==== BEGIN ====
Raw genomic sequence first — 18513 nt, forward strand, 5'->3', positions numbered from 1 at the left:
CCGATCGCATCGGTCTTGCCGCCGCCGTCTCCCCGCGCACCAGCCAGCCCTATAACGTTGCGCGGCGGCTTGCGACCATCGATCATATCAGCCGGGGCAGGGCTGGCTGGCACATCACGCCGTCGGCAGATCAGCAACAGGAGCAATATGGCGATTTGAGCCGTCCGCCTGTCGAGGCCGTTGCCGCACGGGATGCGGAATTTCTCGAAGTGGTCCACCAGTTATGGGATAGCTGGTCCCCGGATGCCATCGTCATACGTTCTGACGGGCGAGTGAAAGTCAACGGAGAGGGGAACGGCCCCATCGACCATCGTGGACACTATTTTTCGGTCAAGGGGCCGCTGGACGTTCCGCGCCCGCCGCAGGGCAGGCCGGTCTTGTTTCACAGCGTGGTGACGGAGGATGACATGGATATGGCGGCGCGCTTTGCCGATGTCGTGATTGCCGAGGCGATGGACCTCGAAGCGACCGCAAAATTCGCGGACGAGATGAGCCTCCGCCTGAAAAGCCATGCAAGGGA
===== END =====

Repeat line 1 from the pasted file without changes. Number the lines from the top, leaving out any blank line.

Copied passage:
Raw genomic sequence first — 18513 nt, forward strand, 5'->3', positions numbered from 1 at the left: